Wednesday, November 30, 2005

China's Cities: A Living Hell?

Given the recent tragedy in Harbin, Heilongjiang Province where, for five days, the city's water supply has been shut off due to an upstream toxic chemical spill, it might be an important time to point people in the direction of two recent excellent articles on China, environmentalism, and urbanism.

As a result of a decade and a half of extensive industrial growth, China's cities are among the most polluted in the world. The lack of strong enforcement of environmental protection, massive urban migration, and the centrality of polluting industries to the country's economic growth have all merged to create a pretty dire situation in many of the country's cities.

Bill McKibben, in the December 2005 issue of Harper's, has an excellent article detailing his recent trip to some of the industrial areas of the country. Download his article here (it's a very large .pdf file).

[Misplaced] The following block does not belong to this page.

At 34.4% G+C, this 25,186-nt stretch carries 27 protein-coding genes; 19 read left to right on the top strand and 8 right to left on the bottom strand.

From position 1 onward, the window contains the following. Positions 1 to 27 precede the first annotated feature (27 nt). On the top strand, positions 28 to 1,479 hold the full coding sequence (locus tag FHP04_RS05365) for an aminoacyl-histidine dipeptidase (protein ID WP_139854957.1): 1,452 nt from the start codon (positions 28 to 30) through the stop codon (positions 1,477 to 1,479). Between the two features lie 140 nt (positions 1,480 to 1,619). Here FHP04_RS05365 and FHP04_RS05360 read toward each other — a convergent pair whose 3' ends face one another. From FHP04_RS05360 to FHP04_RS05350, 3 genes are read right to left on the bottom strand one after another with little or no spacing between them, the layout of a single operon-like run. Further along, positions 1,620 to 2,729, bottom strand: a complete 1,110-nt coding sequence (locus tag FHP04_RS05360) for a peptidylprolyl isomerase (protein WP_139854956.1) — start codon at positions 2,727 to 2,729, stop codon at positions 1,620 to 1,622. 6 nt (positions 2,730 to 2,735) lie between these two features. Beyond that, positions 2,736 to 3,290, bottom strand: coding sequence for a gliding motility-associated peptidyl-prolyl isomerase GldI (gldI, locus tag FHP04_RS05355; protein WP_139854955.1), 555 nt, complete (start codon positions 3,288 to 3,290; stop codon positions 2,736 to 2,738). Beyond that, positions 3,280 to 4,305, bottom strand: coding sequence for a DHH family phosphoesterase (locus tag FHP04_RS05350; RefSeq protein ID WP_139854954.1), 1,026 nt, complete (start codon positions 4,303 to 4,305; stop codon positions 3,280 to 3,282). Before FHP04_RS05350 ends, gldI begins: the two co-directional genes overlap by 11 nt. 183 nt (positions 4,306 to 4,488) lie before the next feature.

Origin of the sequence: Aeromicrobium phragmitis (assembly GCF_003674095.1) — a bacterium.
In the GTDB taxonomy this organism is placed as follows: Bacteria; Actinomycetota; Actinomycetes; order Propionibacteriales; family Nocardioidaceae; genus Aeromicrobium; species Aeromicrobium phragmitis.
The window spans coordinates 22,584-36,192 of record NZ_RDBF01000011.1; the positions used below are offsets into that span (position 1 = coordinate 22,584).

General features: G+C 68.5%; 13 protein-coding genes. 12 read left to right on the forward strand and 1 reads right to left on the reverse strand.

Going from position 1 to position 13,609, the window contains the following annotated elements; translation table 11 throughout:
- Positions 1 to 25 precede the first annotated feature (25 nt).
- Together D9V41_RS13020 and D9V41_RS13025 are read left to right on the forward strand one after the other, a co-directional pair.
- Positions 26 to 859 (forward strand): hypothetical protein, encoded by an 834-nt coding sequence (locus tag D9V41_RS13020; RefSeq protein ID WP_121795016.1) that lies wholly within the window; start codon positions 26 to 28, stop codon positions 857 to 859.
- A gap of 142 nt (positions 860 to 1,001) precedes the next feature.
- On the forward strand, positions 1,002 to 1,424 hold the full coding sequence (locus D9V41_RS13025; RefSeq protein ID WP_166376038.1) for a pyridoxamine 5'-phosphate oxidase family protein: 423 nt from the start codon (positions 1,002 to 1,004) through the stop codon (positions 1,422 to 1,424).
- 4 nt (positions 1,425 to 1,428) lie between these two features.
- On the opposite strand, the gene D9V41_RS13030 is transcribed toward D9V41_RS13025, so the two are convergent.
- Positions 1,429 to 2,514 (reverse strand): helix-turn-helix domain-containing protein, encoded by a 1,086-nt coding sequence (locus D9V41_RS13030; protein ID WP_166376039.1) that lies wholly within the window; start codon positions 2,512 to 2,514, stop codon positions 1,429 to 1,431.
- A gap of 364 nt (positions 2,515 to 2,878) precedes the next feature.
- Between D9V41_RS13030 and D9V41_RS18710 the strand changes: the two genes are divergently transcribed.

Also worth reading is a lengthy article on China's economy by Robert Skidelsky in the Dec. 1 issue of the New York Review of Books. Among the books he addresses is John Friedmann's China's Urban Transition.

China's balance of new prosperity and dire poverty is having varied and contradictory manifestations with regard to urban space. Home of the world's largest mall and cities of 4 million people with a water supply contaminated by Benzene, it certainly is rife with competing tendencies.

Of course, European and US cities of the nineteenth century exhibited these same contradictions in urban space. One of the ways in which these contradictions were "resolved" (if one argues that they are, indeed, resolved) has been through both the expansion of democratic accountability and the more recent offshoring of pollutive industries. Given China's totalitarian regime and the lack of options for offshoring industries--China is, more or less, the global "bottom of the barrel" in terms of labor costs--it seems that the China will likely have a different pattern of negotiating these contradictions.